Eremitical Life for the Layperson

I found it surprising to learn that one monastery currently has more oblates than monks, according to a recent news story.  The New Camaldoli Hermitage, a Benedictine monastery in Big Sur, California, has 24 monks but 700 oblates, people who live in the world and affiliate with the monastery community, in the spirit of monastic life.  Although this shows that sadly, monastic life is just too much for most people, it also shows that it still has a great appeal.  And, just as there is renewed interest in contemplative practice among Christians and those following other faiths, there is new interest in pagan contemplative practice and life as well.  Please note these two sites that address this emerging practice, and visit them.

There is little to guide us in Wicca or any other paganism if we wish to practice a more eremitical or monastic-style spirituality.  There is the tradition of the solitary practitioner, but this provides little detail for daily practice.  What we may find helpful if we wish to craft our own contemplative spiritual practice is the tradition of the Oblates of St. Benedict.  Although this particular rule or way of life cannot directly apply to pagans, the basic idea can.

“An Oblate is a lay or clerical, single or married, person formally associated to a particular monastery. The Oblate seeks to live a life in harmony with the spirit of Saint Benedict as revealed in the Rule of Saint Benedict and its contemporary expression.”

Oblates do not take on a new set of religious practices and are not required to say a certain number of prayers or engage in special devotions. They do not live in a religious community or take vows. They regulate their lives according to the spirit of the Rule of St. Benedict, applying the teachings of the Rule to their lives in the world.  They are affiliated with a Benedictine community and committed to living according to monastic principles, including regular worship and moderation in living.   For more information see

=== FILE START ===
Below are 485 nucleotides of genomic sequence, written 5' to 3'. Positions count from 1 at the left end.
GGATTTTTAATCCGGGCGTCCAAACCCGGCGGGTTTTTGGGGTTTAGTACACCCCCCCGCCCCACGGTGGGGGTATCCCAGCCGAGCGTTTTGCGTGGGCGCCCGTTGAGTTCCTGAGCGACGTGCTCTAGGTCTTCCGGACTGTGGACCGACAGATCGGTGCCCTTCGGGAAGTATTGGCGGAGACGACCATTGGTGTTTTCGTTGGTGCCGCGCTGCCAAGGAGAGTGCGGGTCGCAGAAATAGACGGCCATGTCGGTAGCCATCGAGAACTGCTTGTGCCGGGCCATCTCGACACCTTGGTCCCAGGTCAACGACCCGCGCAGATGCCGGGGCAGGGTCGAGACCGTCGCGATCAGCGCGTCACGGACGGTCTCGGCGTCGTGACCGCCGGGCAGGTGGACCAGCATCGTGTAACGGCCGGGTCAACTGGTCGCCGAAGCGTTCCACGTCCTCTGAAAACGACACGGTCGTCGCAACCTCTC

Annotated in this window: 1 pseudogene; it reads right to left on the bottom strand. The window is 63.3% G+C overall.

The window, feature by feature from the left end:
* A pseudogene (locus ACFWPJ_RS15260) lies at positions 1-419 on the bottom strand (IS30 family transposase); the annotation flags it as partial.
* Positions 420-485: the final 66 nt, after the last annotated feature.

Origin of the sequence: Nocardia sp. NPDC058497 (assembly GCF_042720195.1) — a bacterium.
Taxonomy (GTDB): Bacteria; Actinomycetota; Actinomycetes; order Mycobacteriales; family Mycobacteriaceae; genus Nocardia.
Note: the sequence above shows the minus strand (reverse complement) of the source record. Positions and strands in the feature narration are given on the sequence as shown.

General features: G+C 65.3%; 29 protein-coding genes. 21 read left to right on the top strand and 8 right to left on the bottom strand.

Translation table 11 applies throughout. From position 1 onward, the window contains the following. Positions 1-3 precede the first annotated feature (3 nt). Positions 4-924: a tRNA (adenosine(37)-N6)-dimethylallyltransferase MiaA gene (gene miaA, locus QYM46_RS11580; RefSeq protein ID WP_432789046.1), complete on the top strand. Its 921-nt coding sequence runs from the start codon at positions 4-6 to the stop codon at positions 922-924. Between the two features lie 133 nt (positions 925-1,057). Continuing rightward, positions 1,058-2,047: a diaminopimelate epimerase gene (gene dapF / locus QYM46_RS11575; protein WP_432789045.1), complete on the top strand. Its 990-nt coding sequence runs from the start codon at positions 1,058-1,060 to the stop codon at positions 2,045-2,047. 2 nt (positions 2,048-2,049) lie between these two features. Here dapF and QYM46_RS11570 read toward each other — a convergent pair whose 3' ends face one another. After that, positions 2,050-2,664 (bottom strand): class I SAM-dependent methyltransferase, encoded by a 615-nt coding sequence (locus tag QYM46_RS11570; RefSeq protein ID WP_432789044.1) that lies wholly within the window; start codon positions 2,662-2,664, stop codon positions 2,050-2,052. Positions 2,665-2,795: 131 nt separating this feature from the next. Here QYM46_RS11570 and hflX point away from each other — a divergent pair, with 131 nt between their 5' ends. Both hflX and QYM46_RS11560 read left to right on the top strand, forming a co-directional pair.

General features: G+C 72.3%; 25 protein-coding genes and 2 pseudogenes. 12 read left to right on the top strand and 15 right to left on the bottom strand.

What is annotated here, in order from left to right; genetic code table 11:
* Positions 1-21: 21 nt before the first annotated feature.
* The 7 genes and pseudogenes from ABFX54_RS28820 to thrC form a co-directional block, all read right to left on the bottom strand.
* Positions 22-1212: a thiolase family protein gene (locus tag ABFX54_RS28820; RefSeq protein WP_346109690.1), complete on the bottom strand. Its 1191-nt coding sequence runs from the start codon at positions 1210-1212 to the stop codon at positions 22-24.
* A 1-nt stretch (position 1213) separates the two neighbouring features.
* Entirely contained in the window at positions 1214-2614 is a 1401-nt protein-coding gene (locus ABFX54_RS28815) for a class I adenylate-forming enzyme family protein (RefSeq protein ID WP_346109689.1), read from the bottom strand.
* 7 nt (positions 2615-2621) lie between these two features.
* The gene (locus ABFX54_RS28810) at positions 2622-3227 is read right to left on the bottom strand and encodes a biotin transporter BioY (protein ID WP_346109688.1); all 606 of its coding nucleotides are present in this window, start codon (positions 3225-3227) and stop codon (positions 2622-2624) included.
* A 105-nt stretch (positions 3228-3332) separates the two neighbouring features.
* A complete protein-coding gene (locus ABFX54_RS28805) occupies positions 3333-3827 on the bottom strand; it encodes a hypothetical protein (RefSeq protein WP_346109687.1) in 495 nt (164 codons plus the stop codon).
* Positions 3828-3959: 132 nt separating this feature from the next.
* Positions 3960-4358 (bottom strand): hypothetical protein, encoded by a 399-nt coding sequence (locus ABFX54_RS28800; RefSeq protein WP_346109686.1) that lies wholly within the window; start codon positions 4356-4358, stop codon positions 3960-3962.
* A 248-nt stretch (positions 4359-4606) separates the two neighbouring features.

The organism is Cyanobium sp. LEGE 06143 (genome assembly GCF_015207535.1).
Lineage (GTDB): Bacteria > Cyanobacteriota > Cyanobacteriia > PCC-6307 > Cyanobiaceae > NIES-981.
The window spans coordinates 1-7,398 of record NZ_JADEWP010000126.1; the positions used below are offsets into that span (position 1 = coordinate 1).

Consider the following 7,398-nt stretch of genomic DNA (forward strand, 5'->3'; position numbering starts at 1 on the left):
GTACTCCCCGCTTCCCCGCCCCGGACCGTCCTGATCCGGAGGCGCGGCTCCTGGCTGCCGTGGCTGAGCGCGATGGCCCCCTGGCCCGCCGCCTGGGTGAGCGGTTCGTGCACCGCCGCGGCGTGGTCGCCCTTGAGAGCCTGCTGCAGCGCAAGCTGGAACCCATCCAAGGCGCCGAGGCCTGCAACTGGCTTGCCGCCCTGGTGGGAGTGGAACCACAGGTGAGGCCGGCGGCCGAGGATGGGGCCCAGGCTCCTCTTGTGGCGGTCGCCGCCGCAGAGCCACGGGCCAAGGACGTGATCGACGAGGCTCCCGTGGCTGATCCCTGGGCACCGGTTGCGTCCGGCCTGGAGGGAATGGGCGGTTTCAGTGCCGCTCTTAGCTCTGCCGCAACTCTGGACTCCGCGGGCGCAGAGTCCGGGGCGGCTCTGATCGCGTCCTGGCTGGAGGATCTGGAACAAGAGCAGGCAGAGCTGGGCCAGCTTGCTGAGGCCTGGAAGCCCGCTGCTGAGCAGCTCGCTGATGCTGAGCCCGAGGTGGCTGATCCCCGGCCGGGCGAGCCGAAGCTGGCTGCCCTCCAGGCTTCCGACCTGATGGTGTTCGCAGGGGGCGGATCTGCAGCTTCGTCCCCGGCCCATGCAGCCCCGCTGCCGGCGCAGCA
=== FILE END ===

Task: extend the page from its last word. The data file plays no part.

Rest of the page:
Although pagans do not have monastic orders to affiliate with, nevertheless, the main notion of being an Oblate remains the same:  living in the world according to contemplative principles and including contemplative practices in daily life.  For pagans, one can include devotional practice in the daily routine.  To my mind, it seems easier for us to find the holy in the everyday, as we revere the earth and Her animals, and, for that matter, each other, so much more than Christians do.  A simple and easily accessible devotional activity would be to sit in a garden or under a special tree and just listen to it.  This is very lovely and not at all difficult; no breviary required!

If we wish, we can go even further and make our practice more eremitical.  I do not advocate undertaking ascetic practices, which go against pagan values, but we can live even more measured lives of quiet contemplation and solitude, and careful consumption of Earth’s resources.  This is difficult to incorporate into a working life, and impossible for those with children, but it can be done, at least partially.  The key is discipline.  Prayer and a prayerful awareness can be increased during the day, even if the time devoted to it is short.  The intention alone of doing this increases our awareness of the enchantment in everyday life.

I am heartened by seeing so many turn to this way of life and spiritual practice.  This practice brings peace for those who engage in it, and that peace extends to all those around them.  Even though it may not feel like you’re doing very much, the energy you generate with contemplative practice changes all who come in contact with it.


Copyright © 2017 Teresa Chupp.  All rights reserved.

6 thoughts on “Eremitical Life for the Layperson

  1. In the Order of the Sacred Nemeton we have ideas to begin a Second Order which will probably be very much like the Oblate life. We are a contemplative Druid monastic order.


  2. Thank you for mentioning my blog Her Eternal Flame, about contemplative Brighidine mysticism. I hope to add more entries soon. I hope to hear more about contemplative practice and spirituality in pagan and polytheist religions and traditions in the years to come.


  3. Maybe I did not understand fully, but how is the prayerful attitude and focus different than what is already focused upon in solitary devotional practice? I love the idea of applying monastic influence to Wicca, but I’m not sure I see how it differs from normal wicca in the way that you are explaining it. Perhaps I missed the point of your article? If so could you please re explain?


    1. Solitary practice can also be ecstatic, or whatever else the practitioner decides. Contemplative Wicca is only contemplative. There is a monastic order of Druids in the UK, as well as a pagan hermit in the US that I know of. There are others with an interest in contemplative practice, so, although we are few, we are here & practicing (and blogging). For more info on my work, see the About page, as well as my archived articles. Hope this helps. Blessings!

      Liked by 1 person

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